Battery-only vehicles on long journeys could be blocked by slower-charging hybrid vehicles at rapid chargepoints. That’s part of the finding of a new report from the UK’s RAC Foundation. The latest battery-only cars need only five minutes at the quickest chargepoints to take on enough electricity to add about 15 miles of range. However, it takes almost all plug-in hybrids an hour or so – or twelve times as long – to achieve a similar thing.
The RAC Foundation says that until plug-in hybrids have both a greater electric-only range and can accept electricity at a faster rate, chargepoints at motorway service areas should be reserved solely for battery-only cars.
In a press release, Steve Gooding, Director of the RAC Foundation, says: “Ever-faster and more powerful chargepoints might sound like the answer to creating the electric car recharging network we need, but if the cars themselves can only be recharged at a certain rate then at best we’re going to be disappointed and at worst we’re going to waste money. Compatibility between car and charger is key.”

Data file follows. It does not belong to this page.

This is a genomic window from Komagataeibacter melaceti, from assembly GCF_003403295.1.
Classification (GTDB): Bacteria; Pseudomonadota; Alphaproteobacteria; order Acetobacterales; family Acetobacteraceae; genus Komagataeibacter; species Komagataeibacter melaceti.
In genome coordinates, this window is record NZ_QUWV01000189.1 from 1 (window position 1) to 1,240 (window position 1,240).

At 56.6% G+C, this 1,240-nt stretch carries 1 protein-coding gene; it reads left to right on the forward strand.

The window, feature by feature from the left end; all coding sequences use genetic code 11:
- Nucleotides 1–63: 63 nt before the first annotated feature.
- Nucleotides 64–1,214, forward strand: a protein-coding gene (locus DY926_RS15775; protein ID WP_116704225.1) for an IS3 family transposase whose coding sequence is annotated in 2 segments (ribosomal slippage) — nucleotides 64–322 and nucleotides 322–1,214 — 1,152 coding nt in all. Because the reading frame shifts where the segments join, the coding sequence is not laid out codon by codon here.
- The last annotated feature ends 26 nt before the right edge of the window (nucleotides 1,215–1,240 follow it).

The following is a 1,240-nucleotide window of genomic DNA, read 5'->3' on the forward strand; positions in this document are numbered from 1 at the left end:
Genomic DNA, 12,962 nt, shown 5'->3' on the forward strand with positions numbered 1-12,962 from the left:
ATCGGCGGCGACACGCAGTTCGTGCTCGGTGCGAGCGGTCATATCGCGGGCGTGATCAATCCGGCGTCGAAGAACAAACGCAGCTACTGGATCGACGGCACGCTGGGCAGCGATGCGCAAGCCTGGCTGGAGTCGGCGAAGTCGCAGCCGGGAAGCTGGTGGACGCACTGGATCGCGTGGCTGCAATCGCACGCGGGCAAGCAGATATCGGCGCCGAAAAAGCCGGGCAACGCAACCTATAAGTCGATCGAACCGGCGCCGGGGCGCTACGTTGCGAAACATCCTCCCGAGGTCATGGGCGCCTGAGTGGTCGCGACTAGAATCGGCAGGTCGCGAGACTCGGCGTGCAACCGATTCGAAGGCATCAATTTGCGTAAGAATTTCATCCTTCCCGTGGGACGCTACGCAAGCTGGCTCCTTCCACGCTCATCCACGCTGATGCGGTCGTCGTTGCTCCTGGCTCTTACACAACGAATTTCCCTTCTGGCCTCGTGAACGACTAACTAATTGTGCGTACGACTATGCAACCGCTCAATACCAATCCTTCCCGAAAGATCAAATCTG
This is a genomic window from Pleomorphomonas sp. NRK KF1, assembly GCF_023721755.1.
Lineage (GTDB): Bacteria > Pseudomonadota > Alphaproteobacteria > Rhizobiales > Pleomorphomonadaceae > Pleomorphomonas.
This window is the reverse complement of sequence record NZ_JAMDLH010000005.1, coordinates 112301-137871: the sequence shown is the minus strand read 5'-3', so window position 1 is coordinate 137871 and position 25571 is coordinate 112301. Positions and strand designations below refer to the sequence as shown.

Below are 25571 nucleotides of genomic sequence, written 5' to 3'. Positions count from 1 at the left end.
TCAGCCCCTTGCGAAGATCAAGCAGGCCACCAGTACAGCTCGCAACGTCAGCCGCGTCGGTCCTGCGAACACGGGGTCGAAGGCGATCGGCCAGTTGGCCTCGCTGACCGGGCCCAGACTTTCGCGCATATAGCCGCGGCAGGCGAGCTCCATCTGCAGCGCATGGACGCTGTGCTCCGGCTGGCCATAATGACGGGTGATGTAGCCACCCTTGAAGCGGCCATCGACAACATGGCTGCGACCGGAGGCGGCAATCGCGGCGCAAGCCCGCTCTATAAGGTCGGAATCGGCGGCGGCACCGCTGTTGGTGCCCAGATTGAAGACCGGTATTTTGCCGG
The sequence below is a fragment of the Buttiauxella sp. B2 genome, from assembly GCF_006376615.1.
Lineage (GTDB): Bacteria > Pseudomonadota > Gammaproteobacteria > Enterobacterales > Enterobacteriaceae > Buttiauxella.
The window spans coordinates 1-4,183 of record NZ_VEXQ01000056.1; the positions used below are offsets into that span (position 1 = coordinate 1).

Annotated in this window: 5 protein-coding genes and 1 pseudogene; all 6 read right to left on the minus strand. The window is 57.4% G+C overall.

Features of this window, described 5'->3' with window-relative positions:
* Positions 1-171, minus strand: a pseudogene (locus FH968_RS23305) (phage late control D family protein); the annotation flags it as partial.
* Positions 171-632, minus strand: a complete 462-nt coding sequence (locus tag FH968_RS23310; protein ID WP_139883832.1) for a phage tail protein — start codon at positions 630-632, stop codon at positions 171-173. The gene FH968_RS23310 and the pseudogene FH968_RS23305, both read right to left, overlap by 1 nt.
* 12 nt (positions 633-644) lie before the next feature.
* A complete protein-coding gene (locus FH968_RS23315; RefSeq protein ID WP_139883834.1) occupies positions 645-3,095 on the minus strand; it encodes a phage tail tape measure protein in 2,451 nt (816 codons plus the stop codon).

“Ultimately, refuelling electric vehicles should be at least as convenient and fuss-free as filling up with petrol or diesel. As the report makes clear we may be on the right road but we are not there yet,” he adds
At the end of July 2018 there were 112,000 plug-in hybrid and 54,000 pure battery-electric vehicles registered in the UK.